Growing dissatisfaction with the Northern Ireland protocol is straining the nerves of unionist and loyalist parties in Belfast who claim that the country is getting dragged away from the rest of the UK over border checks that were effectively installed in the aftermath of Brexit.
After European Commission President Ursula Von der Leyen made a saucy remark about ongoing tensions in Northern Ireland being caused by Brexit, and not the NI protocol, Downing Street wasted no time in hitting back at the official over her “disappointing” stance.
Speaking after the first day of the European Summit in Brussels, held on 24 and 25 May, Von der Leyen stipulated that a full implementation of the Northern Ireland protocol – a crucial part of the Brexit withdrawal agreement – had no alternatives amid an existing strain with the UK. In March, London unilaterally moved to extend the grace period on certain products exported to Northern Ireland from mainland UK, a move that the EU dubbed a “breach” of the Brexit agreement’s key provision.
“It is important to reiterate that the protocol is the only possible solution to ensure peace and stability in Northern Ireland while protecting the integrity of the European Union single market,” von der Leyen told reporters.
“If we see problems today we should not forget that they do not come from the protocol but result from Brexit; that is the reason the problems are there.”
But Johnson’s government spokesman moved to remind the EC president that the bloc is expected to demonstrate a “common sense” and “pragmatic” approach to the status of Northern Ireland and its position within the UK.
“The protocol relies on the support of all communities in Northern Ireland so it is disappointing that there was not more recognition from the Commission president of the impact that the current operation of the protocol is having in Northern Ireland,” the spokesman told the Guardian.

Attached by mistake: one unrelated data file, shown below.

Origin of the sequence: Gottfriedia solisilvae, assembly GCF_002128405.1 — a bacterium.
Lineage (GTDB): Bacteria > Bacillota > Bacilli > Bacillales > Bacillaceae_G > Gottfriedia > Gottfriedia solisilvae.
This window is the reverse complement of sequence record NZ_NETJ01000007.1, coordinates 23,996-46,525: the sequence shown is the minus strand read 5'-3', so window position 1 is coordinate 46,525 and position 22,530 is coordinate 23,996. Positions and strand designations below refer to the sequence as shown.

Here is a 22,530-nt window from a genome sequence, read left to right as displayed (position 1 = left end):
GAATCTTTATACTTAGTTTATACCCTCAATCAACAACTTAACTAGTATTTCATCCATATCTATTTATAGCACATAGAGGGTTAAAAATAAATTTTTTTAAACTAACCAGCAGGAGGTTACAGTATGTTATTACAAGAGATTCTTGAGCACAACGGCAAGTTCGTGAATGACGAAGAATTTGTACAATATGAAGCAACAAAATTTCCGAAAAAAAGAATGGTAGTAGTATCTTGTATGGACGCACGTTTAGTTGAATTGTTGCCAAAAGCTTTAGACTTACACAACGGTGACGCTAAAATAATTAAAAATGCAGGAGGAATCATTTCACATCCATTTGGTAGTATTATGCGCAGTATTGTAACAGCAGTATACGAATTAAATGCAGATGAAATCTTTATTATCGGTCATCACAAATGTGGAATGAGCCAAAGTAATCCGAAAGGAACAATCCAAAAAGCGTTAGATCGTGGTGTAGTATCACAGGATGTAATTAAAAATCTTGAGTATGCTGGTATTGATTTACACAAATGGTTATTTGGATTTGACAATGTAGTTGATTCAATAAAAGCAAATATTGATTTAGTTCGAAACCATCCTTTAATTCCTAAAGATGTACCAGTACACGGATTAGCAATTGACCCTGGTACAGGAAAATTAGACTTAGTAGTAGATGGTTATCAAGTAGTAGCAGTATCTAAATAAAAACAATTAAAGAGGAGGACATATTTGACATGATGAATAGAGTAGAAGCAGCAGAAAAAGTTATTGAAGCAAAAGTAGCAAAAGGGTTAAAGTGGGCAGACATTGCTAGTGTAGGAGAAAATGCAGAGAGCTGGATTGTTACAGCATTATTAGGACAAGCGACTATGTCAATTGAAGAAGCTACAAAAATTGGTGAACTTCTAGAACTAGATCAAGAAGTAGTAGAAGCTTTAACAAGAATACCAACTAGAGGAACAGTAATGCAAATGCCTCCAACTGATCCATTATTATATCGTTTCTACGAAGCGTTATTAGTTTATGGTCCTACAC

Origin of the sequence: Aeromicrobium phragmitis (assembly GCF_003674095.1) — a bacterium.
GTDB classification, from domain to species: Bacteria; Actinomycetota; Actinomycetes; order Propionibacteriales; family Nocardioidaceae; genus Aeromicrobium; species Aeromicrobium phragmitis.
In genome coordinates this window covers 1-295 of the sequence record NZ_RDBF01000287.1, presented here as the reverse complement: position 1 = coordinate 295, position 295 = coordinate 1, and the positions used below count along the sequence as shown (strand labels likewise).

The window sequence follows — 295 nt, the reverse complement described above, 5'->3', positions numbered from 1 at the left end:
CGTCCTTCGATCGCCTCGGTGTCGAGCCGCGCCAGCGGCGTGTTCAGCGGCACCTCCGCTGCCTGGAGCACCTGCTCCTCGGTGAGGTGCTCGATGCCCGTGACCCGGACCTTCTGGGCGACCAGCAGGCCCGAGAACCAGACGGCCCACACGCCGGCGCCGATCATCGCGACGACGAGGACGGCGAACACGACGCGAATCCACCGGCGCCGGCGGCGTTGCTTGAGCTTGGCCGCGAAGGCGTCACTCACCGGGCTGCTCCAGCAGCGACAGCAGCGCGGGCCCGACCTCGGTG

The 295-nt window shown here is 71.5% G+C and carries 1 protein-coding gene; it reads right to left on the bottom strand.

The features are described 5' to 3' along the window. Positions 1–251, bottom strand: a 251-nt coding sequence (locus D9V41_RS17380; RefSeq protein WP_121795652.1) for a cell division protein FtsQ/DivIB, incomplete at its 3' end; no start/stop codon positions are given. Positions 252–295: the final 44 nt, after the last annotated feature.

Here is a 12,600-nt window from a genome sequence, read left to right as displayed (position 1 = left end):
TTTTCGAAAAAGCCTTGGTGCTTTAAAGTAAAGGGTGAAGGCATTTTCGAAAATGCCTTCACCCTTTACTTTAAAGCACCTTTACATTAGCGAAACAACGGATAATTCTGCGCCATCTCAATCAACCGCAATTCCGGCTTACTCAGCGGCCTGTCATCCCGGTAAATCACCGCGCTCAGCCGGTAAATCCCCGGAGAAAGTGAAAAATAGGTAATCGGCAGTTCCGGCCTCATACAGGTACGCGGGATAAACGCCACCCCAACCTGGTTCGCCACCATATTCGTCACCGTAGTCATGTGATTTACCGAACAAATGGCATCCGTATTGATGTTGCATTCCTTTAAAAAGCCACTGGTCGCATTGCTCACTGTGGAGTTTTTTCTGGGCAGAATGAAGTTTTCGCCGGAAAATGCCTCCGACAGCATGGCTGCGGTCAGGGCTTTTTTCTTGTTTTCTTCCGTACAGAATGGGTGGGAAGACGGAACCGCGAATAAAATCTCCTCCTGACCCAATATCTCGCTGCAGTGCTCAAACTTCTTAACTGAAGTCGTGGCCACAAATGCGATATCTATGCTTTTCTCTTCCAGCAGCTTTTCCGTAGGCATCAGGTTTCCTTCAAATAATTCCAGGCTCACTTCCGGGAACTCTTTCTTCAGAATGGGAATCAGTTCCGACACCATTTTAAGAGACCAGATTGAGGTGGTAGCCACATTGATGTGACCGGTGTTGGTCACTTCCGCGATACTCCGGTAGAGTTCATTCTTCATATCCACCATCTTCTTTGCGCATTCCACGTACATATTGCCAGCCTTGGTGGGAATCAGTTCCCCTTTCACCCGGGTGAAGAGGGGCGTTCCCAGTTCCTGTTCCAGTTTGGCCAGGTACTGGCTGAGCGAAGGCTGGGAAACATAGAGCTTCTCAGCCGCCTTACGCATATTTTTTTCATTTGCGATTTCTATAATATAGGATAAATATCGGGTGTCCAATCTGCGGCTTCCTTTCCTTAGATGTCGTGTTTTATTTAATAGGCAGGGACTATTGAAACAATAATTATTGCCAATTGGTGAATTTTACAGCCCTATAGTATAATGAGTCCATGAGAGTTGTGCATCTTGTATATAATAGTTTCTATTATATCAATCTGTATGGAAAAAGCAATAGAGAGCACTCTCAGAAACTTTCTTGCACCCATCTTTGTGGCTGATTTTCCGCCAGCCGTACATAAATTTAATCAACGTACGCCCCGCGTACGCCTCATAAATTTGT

According to Downing Street, the EU shouldn’t treat the “regulatory border” between Great Britain and Northern Ireland – part of the EU’s single market and the United Kingdom at the same time – as any other border.
“While the EU priorities protection of the single market and treat the regulatory boundary as if it were like any other external EU border, our focus remains on protecting the Belfast (Good Friday) Agreement in all its dimensions,” the official added, pointing to article 6.2 of the Northern Ireland protocol which “explicitly recognizes Northern Ireland’s ‘integral place in the UK’s internal market’.”
“We are committed to working constructively with [the EU] to find solutions which protect the [Good Friday] agreement in all its dimensions. However, for this to happen, the EU must show common sense and take a pragmatic, risk-based approach to the challenges that remain,” the official added.
In April, Northern Ireland plunged into violent tensions over the Easter weekend as loyalists expressed their anger over post-Brexit arrangements and custom checks on goods that were seen as dragging the province further away from the rest of the UK. They also felt frustrated over a decision not to punish politicians from the main opposition Sinn Fein party for flaunting COVID-19 restrictions during a mass funeral.
Edwin Poots, the new leader of the Democratic Unionist Party, who succeeded Arlene Foster in the post, assumed his role by calling for the “undeliverable” Northern Ireland protocol to be scrapped.